Charniodiscus

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Charniodiscus
Temporal range: Ediacaran — 565–555 Ma
Charniodiscus.png
A cast of Charniodiscus concentricus taken from Charnwood Forest, England
Scientific classification
Kingdom: Animalia
Genus: Charniodiscus
Species
  • Charniodiscus arboreus
  • Charniodiscus concentricus (type species)
  • Charniodiscus oppositus
  • Charniodiscus procerus
  • Charniodiscus spinosus
Charniodiscus arboreus

Charniodiscus is an Ediacaran fossil that in life was probably a stationary filter feeder that lived anchored to a sandy sea bed. The organism had a holdfast, stalk and frond. The holdfast was bulbous shaped, and the stalk was flexible. The frond was segmented and had a pointed tip. There were two growth forms: one with a short stem and fat frond, and another with a long stalk, elevating a smaller frond about 50 centimetres (20 in) above the holdfast. While the organism superficially resembles the sea pens (cnidaria), it is probably not a crown-group animal.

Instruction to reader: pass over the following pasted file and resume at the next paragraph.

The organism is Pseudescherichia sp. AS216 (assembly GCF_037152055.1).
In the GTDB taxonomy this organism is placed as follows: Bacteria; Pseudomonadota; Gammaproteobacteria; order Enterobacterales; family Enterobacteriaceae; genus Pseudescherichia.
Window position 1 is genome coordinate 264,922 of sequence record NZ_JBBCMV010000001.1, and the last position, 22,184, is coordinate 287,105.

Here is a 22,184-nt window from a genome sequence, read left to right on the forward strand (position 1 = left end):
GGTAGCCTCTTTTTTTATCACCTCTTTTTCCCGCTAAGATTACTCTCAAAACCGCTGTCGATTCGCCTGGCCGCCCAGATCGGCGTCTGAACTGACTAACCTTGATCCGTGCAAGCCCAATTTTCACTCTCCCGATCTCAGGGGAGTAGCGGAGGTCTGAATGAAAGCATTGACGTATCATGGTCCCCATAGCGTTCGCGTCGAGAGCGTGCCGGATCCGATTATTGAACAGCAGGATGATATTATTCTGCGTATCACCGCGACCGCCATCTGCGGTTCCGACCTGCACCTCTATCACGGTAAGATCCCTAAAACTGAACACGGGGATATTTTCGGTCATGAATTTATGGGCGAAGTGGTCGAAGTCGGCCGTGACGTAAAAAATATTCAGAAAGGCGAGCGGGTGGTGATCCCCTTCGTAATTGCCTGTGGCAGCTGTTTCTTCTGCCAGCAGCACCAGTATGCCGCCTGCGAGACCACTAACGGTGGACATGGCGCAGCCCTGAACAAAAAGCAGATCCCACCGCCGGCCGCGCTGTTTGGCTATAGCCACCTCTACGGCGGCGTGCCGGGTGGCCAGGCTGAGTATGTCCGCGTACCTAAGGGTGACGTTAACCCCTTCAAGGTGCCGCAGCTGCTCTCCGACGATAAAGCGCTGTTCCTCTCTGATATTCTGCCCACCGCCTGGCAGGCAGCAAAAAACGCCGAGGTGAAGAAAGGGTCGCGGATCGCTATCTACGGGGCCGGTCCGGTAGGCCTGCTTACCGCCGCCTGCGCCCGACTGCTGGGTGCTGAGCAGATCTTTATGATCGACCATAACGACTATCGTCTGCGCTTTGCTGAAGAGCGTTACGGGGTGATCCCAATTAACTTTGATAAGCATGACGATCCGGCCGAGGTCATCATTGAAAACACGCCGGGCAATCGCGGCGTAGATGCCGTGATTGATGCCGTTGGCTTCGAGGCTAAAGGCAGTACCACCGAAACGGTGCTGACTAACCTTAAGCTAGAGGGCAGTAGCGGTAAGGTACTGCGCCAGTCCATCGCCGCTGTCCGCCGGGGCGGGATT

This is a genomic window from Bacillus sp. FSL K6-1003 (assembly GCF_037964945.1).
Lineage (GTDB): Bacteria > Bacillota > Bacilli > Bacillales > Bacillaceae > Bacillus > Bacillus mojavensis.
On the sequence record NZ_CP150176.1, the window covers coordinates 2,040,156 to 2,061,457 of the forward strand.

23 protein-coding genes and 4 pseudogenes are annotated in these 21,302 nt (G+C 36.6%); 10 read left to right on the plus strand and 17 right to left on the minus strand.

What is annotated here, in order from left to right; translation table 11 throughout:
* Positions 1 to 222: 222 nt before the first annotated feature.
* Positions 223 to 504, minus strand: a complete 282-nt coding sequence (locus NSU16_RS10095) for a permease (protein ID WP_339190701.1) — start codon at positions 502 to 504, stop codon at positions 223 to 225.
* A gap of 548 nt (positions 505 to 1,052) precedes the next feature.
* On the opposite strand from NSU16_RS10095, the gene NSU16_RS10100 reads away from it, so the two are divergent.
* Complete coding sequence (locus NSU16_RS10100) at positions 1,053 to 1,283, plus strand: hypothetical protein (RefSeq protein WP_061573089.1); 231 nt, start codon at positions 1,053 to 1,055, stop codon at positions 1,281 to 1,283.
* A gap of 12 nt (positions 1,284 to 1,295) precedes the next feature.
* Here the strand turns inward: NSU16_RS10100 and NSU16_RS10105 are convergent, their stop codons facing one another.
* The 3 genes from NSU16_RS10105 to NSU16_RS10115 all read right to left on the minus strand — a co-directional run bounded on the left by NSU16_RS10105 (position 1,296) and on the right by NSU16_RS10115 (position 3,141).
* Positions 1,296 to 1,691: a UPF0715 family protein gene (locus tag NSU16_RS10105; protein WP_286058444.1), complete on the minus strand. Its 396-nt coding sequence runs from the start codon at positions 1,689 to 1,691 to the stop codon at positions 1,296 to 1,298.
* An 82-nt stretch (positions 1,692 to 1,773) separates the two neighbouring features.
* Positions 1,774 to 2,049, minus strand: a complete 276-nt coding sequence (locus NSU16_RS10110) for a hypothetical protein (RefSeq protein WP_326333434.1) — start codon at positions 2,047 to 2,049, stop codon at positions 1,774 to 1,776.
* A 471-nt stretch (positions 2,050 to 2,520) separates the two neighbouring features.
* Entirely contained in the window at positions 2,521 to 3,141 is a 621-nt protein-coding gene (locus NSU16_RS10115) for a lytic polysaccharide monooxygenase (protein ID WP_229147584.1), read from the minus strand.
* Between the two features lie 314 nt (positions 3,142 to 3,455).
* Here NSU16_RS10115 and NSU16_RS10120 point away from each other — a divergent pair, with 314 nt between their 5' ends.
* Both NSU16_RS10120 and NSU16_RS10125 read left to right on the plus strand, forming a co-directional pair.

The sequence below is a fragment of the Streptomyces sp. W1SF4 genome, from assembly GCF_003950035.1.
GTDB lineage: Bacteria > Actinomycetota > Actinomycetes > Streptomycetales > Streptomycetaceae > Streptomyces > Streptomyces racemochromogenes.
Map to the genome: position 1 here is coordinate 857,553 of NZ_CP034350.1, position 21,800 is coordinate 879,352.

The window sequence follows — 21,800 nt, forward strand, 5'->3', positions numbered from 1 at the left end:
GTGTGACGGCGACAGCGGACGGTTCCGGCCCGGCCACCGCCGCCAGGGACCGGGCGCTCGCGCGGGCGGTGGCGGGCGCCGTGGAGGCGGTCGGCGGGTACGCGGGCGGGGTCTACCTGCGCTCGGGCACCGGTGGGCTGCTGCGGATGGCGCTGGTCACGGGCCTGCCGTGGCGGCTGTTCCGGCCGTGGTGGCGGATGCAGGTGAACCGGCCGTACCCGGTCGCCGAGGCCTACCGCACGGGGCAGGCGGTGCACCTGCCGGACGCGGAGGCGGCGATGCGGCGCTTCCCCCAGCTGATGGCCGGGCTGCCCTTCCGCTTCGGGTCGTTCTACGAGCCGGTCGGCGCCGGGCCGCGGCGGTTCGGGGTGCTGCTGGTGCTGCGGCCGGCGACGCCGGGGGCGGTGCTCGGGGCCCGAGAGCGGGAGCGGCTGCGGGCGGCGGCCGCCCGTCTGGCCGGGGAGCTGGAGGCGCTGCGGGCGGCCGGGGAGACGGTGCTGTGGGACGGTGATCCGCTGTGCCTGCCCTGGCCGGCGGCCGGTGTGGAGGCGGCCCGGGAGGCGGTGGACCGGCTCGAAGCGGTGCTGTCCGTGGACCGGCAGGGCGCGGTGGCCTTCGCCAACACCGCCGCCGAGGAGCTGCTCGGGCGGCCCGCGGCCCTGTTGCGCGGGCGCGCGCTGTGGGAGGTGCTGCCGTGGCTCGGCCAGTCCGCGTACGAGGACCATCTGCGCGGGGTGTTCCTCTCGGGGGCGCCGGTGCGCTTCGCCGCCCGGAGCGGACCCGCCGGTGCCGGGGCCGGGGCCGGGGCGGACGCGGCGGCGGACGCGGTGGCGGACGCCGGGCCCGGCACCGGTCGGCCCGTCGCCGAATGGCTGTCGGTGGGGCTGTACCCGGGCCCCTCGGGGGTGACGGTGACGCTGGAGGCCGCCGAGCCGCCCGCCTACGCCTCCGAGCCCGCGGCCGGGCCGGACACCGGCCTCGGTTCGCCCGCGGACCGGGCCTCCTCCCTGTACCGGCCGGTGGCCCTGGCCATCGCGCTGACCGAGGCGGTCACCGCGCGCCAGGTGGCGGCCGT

Charniodiscus was first found in Charnwood Forest in England, and named by Trevor D. Ford in 1958. The name is derived from the fact that Ford only described a holdfast consisting of a double concentic circle, his species being named Charniodiscus concentricus. Later it was discovered that a frond (Charnia masoni) was part of a closely related organism. Charnia differs in the branching structure in the frond.

Charniodiscus specimens are known from across the globe dating to around 565 to 555 million years ago.

Species are distinguished by the number of segments, whether or not there is a distal spine, and the shape ratio.

See also[edit]

List of Ediacaran genera

References[edit]

External links[edit]